It's official. The Catholic Knight is retired.  I'm hanging up the helmet and passing the torch. There will be no more articles, no more commentaries, no more calls to action. THIS BLOG IS CLOSED. I've spent a very long time thinking about this, I believe the time has come, and is a bit overdue.  I want to thank my readers for everything, but most especially for your encouragement and your willingness to go out there and fight the good fight. So, that being the case, I've spend the last several weeks looking for bloggers who are fairly active, and best represent something akin to the way I think and what I believe.  I recommend the following blogs for my readers to bookmark and check on regularly. Pick one as your favourite, or pick them all. They are all great..... In His Majesty's Service, THE CATHOLIC KNIGHT

Tuesday, December 20, 2005

Study Shows Most News Media is Leftist and Biased

Yet one more reason why you CAN'T trust the mainstream media...

All Major U.S. Media Lean Left Except Fox News and Washington Times, UCLA Study Finds

WASHINGTON, DC, December 19, 2005 (LifeSiteNews.com) - While the editorial page of The Wall Street Journal is conservative, the newspaper's news pages are liberal, even more liberal than The New York Times. The Drudge Report may have a right-wing reputation, but it leans left. Coverage by public television and radio is conservative compared to the rest of the mainstream media. Meanwhile, almost all major media outlets tilt to the left.

These are just a few of the findings from a UCLA-led study, which is believed to be the first successful attempt at objectively quantifying bias in a range of media outlets and ranking them accordingly.

Of the 20 major media outlets studied, 18 scored left of center, with CBS' "Evening News," The New York Times and the Los Angeles Times ranking second, third and fourth most liberal behind the news pages of The Wall Street Journal.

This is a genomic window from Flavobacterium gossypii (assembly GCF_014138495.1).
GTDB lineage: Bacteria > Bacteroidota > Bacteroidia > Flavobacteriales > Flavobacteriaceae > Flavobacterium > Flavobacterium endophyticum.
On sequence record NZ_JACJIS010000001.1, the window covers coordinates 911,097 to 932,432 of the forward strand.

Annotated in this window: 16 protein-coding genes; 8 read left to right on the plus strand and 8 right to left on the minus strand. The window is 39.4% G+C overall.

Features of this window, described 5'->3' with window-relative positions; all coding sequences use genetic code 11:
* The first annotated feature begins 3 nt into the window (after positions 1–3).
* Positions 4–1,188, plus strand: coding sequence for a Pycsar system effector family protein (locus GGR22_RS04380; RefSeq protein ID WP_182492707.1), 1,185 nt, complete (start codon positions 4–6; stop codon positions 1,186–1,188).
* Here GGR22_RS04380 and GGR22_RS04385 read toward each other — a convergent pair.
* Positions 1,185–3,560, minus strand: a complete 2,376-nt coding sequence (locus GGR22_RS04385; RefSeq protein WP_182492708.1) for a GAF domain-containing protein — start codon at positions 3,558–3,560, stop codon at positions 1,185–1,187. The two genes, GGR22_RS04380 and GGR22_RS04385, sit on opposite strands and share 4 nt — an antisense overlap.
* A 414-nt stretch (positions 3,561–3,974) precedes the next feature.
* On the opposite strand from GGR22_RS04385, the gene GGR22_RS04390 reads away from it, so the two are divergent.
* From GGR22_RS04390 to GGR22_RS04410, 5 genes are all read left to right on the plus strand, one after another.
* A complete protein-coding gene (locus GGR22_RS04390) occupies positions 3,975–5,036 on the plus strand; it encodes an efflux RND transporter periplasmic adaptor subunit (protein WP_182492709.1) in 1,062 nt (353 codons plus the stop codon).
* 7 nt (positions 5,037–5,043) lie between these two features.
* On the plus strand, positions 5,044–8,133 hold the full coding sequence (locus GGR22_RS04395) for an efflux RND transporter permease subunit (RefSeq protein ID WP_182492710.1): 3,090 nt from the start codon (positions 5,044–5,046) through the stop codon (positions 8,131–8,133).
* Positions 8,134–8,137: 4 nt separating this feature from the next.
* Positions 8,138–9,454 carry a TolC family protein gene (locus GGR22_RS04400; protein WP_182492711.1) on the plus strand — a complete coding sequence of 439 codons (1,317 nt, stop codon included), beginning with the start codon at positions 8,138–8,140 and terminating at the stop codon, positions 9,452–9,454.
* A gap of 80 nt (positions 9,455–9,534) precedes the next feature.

Only Fox News' "Special Report With Brit Hume" and The Washington Times scored right of the average U.S. voter.

"I suspected that many media outlets would tilt to the left because surveys have shown that reporters tend to vote more Democrat than Republican," said Tim Groseclose, a UCLA political scientist and the study's lead author. "But I was surprised at just how pronounced the distinctions are."

read full story here

I would have to say that those who rely on mainstream networks, and national newspapers, are probably the most poorly informed people in the country. They might do better just reading the supermarket tabloids alone. I don't get my news from the television anymore. I haven't for years. I don't watch any of the alphabet network news (ABC, NBC, CBS, CNN, MSNBC, etc.), nor do I even watch Fox News Channel, though I hear that's supposedly better than the rest. I haven't read any of the major newspapers in years. Though I do occasionally use USA Today for rapping fish before I store it in the freezer. The last time my local newspaper called me for a subscription, I told them I didn't need one because my puppy is house-broken and my bird is dead. That about sums up the respect I have for the mainstream media.

I do occasionally listen to some news radio, such as NPR, as well as some radio talk shows, such as Sean Hannity, Rush Limbaugh and Neal Bortz. All of these will give a much more detailed version of events, and at least the conservative bias is openly admitted by the talk show hosts. So you know what you're getting in advance. Beyond that, about the only place to get accurate news is from the Internet. I have about two-dozen sources I check, along with a few blogs. I do my best to share some of those stories with you here. Americans would be doing themselves a huge favor if they would just stop watching all those alphabet networks and reading those liberal rags they call "newspapers." Being informed these days requires personal initiative. Surf the Internet for news sites not affiliated with any major media outlet, and start reading some blogs. Then start listening to NPR and AM talk radio. I guarantee, within a matter of days, you'll probably be one of the most well-informed people in your neighborhood, and at the workplace.